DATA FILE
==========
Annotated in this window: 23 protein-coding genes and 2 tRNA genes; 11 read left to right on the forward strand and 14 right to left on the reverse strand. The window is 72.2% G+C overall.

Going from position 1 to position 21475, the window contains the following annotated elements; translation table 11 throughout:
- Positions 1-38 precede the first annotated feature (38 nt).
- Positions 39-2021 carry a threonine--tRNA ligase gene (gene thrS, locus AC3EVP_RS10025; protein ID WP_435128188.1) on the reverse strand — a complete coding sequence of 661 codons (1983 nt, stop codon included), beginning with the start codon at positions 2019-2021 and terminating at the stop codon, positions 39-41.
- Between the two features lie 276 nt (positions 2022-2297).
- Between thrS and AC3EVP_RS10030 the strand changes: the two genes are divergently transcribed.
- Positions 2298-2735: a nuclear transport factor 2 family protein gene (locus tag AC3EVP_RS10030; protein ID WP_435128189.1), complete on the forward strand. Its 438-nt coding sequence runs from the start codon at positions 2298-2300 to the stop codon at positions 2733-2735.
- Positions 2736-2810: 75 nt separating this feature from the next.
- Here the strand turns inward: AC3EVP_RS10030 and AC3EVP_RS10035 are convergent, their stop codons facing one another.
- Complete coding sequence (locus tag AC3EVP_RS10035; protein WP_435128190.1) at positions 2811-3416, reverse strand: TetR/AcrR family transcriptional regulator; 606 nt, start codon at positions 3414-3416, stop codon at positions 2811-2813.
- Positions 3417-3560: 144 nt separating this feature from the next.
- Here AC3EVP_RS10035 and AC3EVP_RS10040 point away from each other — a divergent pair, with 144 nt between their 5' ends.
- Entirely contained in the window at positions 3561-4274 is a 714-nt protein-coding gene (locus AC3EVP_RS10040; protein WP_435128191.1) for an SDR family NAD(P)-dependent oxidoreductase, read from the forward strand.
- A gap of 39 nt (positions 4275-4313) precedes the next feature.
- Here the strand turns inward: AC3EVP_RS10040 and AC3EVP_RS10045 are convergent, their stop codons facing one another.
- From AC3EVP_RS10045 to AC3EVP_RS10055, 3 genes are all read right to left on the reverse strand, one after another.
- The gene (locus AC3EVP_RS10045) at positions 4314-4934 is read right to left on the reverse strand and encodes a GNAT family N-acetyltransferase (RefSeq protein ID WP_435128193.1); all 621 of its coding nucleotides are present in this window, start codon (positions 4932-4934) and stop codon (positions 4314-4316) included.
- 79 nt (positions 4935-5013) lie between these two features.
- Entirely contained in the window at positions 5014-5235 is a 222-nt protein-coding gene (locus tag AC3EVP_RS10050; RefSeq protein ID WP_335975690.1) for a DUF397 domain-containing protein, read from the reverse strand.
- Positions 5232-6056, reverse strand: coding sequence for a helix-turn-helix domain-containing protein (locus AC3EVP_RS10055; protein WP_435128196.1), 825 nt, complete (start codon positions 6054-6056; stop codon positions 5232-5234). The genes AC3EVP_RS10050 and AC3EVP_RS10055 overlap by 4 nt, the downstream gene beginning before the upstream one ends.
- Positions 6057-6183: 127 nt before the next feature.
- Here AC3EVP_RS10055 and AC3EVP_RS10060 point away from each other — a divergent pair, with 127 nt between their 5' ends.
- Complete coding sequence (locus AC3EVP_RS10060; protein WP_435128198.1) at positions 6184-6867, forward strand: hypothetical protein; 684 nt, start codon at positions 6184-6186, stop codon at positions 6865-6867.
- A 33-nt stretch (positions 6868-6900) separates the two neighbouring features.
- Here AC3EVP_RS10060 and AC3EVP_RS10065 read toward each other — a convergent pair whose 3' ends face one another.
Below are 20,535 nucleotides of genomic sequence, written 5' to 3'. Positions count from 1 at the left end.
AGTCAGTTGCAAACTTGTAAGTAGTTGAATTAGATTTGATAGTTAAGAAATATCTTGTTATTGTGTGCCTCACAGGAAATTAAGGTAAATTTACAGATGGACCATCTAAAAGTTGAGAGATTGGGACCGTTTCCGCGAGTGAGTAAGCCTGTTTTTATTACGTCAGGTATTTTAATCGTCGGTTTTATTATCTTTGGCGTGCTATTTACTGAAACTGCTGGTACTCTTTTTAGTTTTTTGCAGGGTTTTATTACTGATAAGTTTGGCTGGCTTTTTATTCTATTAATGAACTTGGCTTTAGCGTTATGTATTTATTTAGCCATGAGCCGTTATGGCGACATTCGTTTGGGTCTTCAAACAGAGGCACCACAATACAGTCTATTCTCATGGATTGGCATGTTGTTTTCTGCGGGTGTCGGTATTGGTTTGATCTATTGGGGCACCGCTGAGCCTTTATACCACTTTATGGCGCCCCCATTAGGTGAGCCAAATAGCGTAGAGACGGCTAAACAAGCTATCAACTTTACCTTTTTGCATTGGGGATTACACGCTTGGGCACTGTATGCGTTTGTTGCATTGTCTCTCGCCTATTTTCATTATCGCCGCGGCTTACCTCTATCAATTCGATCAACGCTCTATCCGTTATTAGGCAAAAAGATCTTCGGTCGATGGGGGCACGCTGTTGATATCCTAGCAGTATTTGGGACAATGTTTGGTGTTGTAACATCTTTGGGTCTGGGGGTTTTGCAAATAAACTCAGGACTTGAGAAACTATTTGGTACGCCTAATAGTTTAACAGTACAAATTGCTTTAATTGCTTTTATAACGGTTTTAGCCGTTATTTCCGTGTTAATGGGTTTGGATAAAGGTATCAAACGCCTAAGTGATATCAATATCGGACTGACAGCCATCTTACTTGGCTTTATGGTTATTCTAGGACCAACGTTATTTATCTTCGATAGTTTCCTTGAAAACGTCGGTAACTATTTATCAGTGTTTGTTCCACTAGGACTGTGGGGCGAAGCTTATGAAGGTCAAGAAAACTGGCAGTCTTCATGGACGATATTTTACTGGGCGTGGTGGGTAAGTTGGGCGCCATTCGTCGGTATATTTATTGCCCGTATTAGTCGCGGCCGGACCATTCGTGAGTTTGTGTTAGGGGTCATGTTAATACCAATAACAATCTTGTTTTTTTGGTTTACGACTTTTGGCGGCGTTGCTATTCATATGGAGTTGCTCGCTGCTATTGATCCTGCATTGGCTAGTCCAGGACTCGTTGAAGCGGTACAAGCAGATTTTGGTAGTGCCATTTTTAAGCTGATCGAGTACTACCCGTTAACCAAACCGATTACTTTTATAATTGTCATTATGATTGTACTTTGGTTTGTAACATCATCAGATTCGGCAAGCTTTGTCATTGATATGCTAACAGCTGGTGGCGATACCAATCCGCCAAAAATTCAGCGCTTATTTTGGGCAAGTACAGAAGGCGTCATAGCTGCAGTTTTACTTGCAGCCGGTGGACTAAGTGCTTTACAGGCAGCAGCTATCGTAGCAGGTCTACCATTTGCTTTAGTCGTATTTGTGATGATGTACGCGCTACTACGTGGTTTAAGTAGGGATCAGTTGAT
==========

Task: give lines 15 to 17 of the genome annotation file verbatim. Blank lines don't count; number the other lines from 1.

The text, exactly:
- Here the strand turns inward: AC3EVP_RS10040 and AC3EVP_RS10045 are convergent, their stop codons facing one another.
- From AC3EVP_RS10045 to AC3EVP_RS10055, 3 genes are all read right to left on the reverse strand, one after another.
- The gene (locus AC3EVP_RS10045) at positions 4314-4934 is read right to left on the reverse strand and encodes a GNAT family N-acetyltransferase (RefSeq protein ID WP_435128193.1); all 621 of its coding nucleotides are present in this window, start codon (positions 4932-4934) and stop codon (positions 4314-4316) included.